and the status of the ‘pro-democratic civil society’.
From the institutional level of analysis, I look first at the paths chosen by the different states in response to extremist parties. However, before discussing the administrative and legal barriers imposed by democracies on extremist parties, another latent structural barrier, i.e. the electoralsystem – discussed in chapter 1 – should be clarified. The electoralsystem was not intended to block extremist parties from gaining representation. However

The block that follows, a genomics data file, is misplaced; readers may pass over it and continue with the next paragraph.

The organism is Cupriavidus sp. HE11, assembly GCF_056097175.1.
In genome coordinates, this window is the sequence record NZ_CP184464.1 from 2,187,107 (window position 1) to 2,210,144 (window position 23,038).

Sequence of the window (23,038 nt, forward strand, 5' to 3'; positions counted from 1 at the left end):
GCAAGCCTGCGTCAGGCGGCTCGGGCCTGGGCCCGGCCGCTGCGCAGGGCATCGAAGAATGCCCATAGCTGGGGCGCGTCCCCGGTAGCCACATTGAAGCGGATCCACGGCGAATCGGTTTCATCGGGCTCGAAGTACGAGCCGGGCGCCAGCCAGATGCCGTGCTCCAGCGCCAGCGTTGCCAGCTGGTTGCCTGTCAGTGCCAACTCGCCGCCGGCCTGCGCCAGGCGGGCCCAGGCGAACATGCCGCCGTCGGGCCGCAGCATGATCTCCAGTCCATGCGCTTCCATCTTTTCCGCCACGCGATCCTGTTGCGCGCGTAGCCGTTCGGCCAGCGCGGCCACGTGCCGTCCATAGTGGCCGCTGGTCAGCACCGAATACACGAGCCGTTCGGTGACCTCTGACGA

imposed on parties – structural restraints were also used. The electoralsystem designed at the end of Second World War clearly indicates a preference for the principle of stability over that of representation. The likelihood of small parties being able to penetrate the German Parliament is minimal, due to the required 5 per cent minimum threshold vote of all the valid ballots cast, or, alternatively, a mandatory victory in at least three of the electorate’s regions. A retrospective glance demonstrates that the combination of these stringent structural and